Ten Stops from Barking*
'Are you a really big Wes Anderson fan?' asked the ticketeer at the sweetshop, perkily. All at once I was gripped with shame, the same kind of senseless panic which grips me when everyone else starts talking about how great Blade Runner is and I have to admit I don't rate it that much, or I have to confess I've never actually seen a Dario Argento film. Earlier that very day, I was pondering that very question. I was sure I must have seen a Wes Anderson film at some point, so I checked out his filmography on Wikipedia. Nope. We have managed to avoid each other entirely, with the exception of about ten minutes of Fantastic Mr Fox which came on TV while Film 4 was playing in the background. I know this sort of thing is unacceptable in polite society, but it is the truth: I had never seen a Wes Anderson movie in my life.
I mumbled words to this effect, casting my eyes floorward, trying to hide my burning cheeks, but rather to my surprise the ticketeer declared she was determined to give me an experience I would never forget. I was a bit worried about missing the movie for a moment, but it turned out this was what she was referring to, as she sorted me out with a free upgrade to one of the comfy seats in the imminent screening of Anderson's new movie Isle of Dogs. So I suppose the message we can take away from this is not that ignorance is necessarily bliss, but that sometimes it can pay off in unexpected ways. It is a funny old world, after all.
An ignorant person would assume that any movie entitled Isle of Dogs must perforce be set on, or at least connected with, an alluvial peninsula in the east end of London. But apparently this is not the quirky way that legendary auteur Wes Anderson rolls: his movie is set in a somewhat dystopian near-future Japan, in and around the sprawling city of Megasaki (another fake Japanese city to go on the list with San Fransokyo from Big Hero 6 – does Neo-Tokyo from Akira also count, I wonder?). The evil mayor of Megasaki has a problem with man's best friend, for (it is implied) long-standing ancestral reasons, and has hit upon a machiavellian plot to have all dogs deported from the city to Trash Island, a polluted wasteland just across the bay.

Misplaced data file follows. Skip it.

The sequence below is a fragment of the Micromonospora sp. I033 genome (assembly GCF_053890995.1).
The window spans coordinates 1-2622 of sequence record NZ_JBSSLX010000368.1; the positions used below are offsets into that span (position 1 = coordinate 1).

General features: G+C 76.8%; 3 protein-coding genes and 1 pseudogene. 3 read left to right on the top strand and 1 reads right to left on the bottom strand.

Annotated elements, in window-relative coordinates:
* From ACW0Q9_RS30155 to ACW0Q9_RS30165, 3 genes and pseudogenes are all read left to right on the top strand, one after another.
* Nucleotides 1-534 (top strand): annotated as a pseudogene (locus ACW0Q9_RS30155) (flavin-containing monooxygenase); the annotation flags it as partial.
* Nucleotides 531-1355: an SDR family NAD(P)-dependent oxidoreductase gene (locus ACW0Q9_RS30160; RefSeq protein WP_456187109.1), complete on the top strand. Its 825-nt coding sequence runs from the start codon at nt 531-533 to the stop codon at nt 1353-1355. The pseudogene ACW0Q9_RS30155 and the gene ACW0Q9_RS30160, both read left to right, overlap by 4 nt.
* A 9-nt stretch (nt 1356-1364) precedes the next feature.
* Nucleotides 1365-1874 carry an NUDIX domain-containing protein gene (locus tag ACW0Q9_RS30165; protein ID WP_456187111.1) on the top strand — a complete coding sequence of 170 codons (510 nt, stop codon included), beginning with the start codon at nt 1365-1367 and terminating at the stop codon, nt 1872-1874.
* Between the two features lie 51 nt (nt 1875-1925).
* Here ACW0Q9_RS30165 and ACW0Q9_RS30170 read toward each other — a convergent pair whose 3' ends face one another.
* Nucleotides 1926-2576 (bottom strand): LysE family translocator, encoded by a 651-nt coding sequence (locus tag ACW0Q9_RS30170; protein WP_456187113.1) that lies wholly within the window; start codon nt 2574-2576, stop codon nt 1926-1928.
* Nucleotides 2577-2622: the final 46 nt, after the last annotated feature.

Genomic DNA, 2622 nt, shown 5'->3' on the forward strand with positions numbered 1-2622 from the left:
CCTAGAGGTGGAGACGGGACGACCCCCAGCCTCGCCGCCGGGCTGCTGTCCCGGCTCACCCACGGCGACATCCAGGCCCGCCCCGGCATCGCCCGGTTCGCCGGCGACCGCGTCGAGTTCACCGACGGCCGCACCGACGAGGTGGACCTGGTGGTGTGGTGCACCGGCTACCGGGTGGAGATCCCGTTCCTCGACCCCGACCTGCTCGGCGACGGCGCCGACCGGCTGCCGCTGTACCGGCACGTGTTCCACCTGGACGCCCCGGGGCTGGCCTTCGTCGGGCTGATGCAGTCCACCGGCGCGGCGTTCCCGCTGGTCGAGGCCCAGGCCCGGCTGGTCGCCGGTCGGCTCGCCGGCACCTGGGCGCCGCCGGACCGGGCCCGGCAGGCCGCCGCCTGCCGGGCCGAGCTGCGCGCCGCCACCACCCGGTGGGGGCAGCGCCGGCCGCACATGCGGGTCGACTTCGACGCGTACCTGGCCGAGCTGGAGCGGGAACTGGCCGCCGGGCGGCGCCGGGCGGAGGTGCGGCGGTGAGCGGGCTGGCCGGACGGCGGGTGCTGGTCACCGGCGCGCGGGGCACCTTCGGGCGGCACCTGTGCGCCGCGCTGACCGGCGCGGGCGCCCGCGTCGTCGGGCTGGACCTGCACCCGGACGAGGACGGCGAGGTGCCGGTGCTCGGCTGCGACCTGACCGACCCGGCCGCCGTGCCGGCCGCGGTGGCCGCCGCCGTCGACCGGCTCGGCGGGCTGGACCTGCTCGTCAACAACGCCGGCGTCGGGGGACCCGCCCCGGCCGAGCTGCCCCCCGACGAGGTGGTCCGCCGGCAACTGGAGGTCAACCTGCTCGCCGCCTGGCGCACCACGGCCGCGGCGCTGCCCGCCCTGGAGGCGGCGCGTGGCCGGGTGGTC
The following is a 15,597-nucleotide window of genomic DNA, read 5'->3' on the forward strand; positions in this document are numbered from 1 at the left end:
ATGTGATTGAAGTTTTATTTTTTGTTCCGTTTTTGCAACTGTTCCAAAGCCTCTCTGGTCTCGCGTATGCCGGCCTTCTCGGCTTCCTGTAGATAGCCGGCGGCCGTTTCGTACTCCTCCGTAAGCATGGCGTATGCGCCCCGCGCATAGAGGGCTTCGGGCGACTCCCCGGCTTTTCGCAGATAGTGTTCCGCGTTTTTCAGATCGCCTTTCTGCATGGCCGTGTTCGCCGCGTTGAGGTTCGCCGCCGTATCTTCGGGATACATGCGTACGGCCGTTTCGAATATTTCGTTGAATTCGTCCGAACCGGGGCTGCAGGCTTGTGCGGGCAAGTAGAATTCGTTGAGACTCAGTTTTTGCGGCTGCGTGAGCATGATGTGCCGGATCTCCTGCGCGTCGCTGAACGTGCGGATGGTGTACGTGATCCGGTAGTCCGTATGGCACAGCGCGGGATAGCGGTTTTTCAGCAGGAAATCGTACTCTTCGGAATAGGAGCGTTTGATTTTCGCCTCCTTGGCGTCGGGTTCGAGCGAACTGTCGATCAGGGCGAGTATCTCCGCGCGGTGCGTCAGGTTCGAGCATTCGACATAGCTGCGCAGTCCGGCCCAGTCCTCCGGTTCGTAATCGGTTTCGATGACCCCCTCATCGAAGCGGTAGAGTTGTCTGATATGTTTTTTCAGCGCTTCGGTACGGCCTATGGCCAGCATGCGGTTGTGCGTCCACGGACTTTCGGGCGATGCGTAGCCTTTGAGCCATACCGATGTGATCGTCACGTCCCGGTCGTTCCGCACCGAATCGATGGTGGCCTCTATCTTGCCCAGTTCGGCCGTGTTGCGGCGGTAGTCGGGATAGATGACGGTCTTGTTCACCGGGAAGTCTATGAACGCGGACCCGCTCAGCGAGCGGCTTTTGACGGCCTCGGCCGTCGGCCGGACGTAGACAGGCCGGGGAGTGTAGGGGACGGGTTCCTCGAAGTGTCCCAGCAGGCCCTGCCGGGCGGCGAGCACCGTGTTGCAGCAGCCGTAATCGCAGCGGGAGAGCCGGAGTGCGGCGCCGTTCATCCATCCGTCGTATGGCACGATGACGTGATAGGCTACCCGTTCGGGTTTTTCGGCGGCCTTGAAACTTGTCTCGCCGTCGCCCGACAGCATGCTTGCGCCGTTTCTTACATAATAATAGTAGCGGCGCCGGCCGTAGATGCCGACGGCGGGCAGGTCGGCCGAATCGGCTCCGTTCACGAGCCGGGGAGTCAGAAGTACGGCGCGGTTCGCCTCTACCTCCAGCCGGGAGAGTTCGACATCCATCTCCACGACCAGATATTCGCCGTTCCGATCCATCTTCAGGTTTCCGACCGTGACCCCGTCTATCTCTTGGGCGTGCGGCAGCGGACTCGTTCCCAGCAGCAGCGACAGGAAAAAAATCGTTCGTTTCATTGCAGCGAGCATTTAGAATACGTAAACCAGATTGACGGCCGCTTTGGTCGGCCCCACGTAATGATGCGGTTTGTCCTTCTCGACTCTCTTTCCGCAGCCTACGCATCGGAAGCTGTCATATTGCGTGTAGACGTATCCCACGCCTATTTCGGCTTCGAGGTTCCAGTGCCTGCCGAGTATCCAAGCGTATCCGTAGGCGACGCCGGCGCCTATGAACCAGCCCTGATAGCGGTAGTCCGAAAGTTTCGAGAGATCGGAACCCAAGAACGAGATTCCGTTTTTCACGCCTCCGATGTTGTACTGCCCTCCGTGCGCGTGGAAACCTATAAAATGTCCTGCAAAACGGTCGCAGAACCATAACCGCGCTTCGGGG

The plan goes like clockwork and soon enough packs of starving and disease-ridden dogs are roaming Trash Island, struggling to stay alive. One such pack consists of Rex, King, Duke, Boss, and Chief (voiced by Edward Norton, Bob Balaban, Bill Murray, Jeff Goldblum, and Bryan Cranston respectively) but the dogs find themselves with a new problem when a twelve-year-old boy crash-lands his stolen plane on the island. It turns out he is the mayor's ward and nephew Atari, and he has come in search of his dog/bodyguard, who has been exiled to Trash Island along with all the others.
Chief is apparently unmoved by the boy's story, once the dogs figure it out (being dogs, they don't speak Japanese and can't actually understand what Atari is saying), but the others reason that the job of a dog is to take care of twelve-year-old boys and decide to help him with his quest.
Meanwhile, back in Megasaki, the principled members of the Science Party are doing their best to have the machinations of the mayor overturned, while an American exchange student (Greta Gerwig) is also trying to save the canine population. Could it be that the dogs' lives are about to take a turn for the better?
There is, obviously, something deeply sentimental about Isle of Dogs, mainly in the way it depicts the dogs themselves. This is clear even to someone like me – I am hardly a dog person (not a cat person, either, come to that). And yet this element of the film is deeply buried under so many layers of mannered artifice and ironic detachment that it is far from obvious. Despite the sentimentality of the film's message, and its frequently fantastical story, I can't really imagine anyone mistaking this film for a more mainstream animation. There is all that artifice and irony, for one thing; the subject matter of the story, and occasional elements of its tone, are another – I wouldn't call this a particularly violent movie, by any means, but it is still oddly graphic in places. If there is a thin line between wit and outright pretentiousness, then I suspect this film skates close to it at times – lending her vocal talents to a brief cameo is Yoko Ono, playing a character named – wait for it – Assistant Scientist Yoko Ono. (Not all the humour is quite so rarefied; there are some moments in this film which even made me laugh.)